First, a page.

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Inicio Cirugía Española (English Edition) Management of Sentinel Node Melanoma Metastasis in the Popliteal Fossa
Journal Information
Vol. 96. Issue 10.
Pages 661-662 (December 2018)
Vol. 96. Issue 10.
Pages 661-662 (December 2018)
Scientific letter
DOI: 10.1016/j.cireng.2018.11.009
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Management of Sentinel Node Melanoma Metastasis in the Popliteal Fossa
Consideraciones terapéuticas de la metástasis en el ganglio centinela de la región poplítea por melanoma
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Beatriz Febreroa,
Corresponding author
beatrizfebrero@hotmail.com

Corresponding author.
, José M. Rodrígueza, Antonio Piñerob, Antonio Ríosa, Pascual Parrillab
a Unidad de Cirugía Endocrina, Servicio de Cirugía General, Hospital Clínico Universitario Virgen de la Arrixaca, Instituto Murciano de Investigación Biomédica (IMIB), El Palmar, Murcia, Spain
b Servicio de Cirugía General, Hospital Clínico Universitario Virgen de la Arrixaca, Instituto Murciano de Investigación Biomédica (IMIB), El Palmar, Murcia, Spain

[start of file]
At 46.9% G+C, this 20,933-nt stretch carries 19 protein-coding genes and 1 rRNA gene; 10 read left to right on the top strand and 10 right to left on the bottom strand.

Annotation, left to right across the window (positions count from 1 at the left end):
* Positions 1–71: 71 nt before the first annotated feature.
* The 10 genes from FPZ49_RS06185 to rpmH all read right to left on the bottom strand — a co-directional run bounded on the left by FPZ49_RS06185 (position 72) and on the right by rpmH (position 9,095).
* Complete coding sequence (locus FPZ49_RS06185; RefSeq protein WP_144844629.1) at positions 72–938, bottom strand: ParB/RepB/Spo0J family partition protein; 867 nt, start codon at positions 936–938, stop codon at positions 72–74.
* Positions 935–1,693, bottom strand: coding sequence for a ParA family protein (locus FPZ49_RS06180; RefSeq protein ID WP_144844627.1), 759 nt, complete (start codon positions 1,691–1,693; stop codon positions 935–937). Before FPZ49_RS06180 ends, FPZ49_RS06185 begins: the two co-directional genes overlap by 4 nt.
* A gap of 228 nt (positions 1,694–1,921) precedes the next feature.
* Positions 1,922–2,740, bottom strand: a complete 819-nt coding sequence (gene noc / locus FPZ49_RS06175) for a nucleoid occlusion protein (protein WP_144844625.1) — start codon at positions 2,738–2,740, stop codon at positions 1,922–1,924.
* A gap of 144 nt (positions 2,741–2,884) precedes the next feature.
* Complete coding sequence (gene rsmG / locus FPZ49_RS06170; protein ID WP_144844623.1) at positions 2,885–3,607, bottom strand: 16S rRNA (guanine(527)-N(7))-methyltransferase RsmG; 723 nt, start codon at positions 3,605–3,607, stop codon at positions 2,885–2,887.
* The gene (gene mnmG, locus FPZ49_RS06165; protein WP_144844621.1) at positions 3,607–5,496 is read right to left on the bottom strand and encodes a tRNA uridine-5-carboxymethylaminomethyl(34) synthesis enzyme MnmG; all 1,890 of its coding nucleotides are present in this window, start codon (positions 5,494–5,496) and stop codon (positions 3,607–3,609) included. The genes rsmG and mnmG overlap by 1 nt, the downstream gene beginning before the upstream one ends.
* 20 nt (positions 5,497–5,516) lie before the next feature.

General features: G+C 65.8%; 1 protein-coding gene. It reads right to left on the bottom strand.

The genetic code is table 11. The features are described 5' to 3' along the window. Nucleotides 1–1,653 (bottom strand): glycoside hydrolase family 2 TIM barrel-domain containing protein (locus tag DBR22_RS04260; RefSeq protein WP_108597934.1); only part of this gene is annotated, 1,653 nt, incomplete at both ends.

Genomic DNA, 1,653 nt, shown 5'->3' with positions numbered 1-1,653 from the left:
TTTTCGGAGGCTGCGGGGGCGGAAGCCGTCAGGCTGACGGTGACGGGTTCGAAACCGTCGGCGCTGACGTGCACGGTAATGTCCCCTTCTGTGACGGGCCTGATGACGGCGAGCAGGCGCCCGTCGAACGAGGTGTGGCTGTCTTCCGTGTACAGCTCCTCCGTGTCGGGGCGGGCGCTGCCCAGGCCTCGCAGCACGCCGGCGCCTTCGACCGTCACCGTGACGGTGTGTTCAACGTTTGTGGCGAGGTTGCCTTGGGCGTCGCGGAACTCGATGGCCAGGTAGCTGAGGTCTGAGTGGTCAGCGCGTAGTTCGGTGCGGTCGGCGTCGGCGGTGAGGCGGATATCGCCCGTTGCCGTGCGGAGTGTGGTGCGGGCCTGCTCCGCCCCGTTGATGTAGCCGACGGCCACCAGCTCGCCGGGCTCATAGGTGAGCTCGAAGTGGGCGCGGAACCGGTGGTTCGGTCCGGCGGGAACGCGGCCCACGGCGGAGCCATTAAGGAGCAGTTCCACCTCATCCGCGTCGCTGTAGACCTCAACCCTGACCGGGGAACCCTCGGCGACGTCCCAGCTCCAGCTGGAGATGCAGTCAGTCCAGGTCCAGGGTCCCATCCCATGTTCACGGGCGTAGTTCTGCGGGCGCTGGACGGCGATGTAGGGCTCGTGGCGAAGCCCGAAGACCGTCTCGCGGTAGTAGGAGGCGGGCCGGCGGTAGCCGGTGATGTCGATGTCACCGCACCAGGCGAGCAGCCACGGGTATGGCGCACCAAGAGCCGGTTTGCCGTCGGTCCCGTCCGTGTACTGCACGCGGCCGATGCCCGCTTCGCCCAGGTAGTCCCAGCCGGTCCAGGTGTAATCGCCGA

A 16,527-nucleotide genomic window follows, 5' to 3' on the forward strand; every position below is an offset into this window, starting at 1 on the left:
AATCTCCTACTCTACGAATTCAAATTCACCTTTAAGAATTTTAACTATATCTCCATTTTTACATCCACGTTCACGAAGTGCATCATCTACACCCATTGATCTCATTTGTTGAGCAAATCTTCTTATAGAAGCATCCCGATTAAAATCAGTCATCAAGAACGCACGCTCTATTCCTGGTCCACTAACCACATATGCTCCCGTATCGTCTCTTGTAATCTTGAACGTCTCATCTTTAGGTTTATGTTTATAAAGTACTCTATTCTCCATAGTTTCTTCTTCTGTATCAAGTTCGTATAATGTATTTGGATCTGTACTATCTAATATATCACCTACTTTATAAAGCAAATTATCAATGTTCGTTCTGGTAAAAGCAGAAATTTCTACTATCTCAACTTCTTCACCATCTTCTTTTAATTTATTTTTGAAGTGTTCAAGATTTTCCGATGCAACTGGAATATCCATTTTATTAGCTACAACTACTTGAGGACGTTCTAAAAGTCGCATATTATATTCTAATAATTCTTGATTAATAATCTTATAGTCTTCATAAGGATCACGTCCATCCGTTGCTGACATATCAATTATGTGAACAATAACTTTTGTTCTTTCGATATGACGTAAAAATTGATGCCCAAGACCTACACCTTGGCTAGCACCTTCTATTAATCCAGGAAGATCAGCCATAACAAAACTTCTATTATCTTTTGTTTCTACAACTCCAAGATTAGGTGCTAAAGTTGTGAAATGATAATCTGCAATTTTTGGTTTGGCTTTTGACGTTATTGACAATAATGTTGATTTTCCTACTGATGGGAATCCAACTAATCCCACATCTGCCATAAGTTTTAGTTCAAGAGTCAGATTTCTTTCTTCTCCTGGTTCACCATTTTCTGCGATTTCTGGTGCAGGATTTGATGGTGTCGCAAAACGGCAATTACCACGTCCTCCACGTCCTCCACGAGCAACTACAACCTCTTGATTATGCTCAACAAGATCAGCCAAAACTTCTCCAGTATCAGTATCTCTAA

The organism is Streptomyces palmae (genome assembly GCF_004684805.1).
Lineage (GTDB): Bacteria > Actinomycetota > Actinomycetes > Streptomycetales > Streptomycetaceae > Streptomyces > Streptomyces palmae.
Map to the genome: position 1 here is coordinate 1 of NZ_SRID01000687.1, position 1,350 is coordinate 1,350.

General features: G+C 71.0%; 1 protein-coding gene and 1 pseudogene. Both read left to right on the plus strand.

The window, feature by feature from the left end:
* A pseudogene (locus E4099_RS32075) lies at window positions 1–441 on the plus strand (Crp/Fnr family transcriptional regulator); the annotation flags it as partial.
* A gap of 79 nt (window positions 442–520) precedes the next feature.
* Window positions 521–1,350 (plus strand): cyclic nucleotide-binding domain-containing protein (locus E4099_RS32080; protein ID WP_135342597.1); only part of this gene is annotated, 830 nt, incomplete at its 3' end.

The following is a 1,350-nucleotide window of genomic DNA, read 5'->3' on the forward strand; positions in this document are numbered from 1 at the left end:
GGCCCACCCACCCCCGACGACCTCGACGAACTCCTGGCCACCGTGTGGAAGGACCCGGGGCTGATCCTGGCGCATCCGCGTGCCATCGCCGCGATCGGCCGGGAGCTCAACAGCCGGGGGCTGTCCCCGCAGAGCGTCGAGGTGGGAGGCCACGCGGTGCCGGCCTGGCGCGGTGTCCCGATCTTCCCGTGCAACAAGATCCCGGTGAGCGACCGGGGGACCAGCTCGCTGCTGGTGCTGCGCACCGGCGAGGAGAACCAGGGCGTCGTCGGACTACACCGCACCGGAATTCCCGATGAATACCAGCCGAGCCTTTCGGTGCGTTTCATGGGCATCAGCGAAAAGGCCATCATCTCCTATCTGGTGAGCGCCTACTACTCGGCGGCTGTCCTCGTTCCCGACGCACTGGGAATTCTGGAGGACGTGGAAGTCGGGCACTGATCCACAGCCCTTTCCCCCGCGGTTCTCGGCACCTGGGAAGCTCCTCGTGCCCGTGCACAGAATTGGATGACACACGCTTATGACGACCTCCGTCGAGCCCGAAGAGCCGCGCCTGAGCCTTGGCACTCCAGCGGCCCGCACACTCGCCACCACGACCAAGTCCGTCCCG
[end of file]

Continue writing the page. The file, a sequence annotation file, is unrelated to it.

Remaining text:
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The sentinel lymph node for melanoma in the lower limbs frequently appears in the inguinal region. However, it may less frequently appear in the popliteal region,1 which is known as the “interval” or “in-transit” sentinel lymph node.2 These cases are usually accompanied by an inguinal sentinel lymph node and, in the case of metastasis in the popliteal sentinel, metastasis in the inguinal node also usually appears.2,3 The fact that the presence of a popliteal sentinel node in some cases is not accompanied by an inguinal lymph node is why the popliteal region is also known as the “minor basin”.3,4 In addition, although even more infrequent, cases have been reported with involvement of the popliteal sentinel node and not of the inguinal sentinel node, and the majority of authors chose not to perform inguinal lymphadenectomy in this situation.4,5 On the other hand, the treatment of patients with metastasis of the popliteal sentinel lymph node has also been debated, and popliteal lymphadenectomy is the treatment of choice for most authors,1,3,6 following general recommendations for the treatment of melanoma.7